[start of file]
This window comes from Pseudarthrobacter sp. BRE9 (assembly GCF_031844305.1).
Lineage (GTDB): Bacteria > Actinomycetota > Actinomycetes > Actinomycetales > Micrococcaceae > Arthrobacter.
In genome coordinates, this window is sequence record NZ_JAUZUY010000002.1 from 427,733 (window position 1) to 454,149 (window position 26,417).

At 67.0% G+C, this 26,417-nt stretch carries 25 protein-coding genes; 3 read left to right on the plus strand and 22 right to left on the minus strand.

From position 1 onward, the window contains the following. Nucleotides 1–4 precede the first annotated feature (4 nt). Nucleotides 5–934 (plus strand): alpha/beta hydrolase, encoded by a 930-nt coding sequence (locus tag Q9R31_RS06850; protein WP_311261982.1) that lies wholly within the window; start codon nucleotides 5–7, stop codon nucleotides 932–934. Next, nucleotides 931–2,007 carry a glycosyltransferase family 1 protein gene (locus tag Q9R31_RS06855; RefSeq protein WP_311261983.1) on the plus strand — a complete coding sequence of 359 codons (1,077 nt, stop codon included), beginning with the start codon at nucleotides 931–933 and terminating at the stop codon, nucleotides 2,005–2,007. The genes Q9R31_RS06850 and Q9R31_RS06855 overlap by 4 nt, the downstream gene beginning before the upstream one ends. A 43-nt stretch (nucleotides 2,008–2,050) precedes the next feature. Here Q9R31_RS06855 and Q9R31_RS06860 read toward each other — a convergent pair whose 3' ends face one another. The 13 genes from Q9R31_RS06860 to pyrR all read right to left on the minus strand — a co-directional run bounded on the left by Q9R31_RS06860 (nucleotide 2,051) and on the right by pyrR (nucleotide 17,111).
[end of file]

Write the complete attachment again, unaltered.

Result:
This window comes from Pseudarthrobacter sp. BRE9 (assembly GCF_031844305.1).
Lineage (GTDB): Bacteria > Actinomycetota > Actinomycetes > Actinomycetales > Micrococcaceae > Arthrobacter.
In genome coordinates, this window is sequence record NZ_JAUZUY010000002.1 from 427,733 (window position 1) to 454,149 (window position 26,417).

At 67.0% G+C, this 26,417-nt stretch carries 25 protein-coding genes; 3 read left to right on the plus strand and 22 right to left on the minus strand.

From position 1 onward, the window contains the following. Nucleotides 1–4 precede the first annotated feature (4 nt). Nucleotides 5–934 (plus strand): alpha/beta hydrolase, encoded by a 930-nt coding sequence (locus tag Q9R31_RS06850; protein WP_311261982.1) that lies wholly within the window; start codon nucleotides 5–7, stop codon nucleotides 932–934. Next, nucleotides 931–2,007 carry a glycosyltransferase family 1 protein gene (locus tag Q9R31_RS06855; RefSeq protein WP_311261983.1) on the plus strand — a complete coding sequence of 359 codons (1,077 nt, stop codon included), beginning with the start codon at nucleotides 931–933 and terminating at the stop codon, nucleotides 2,005–2,007. The genes Q9R31_RS06850 and Q9R31_RS06855 overlap by 4 nt, the downstream gene beginning before the upstream one ends. A 43-nt stretch (nucleotides 2,008–2,050) precedes the next feature. Here Q9R31_RS06855 and Q9R31_RS06860 read toward each other — a convergent pair whose 3' ends face one another. The 13 genes from Q9R31_RS06860 to pyrR all read right to left on the minus strand — a co-directional run bounded on the left by Q9R31_RS06860 (nucleotide 2,051) and on the right by pyrR (nucleotide 17,111).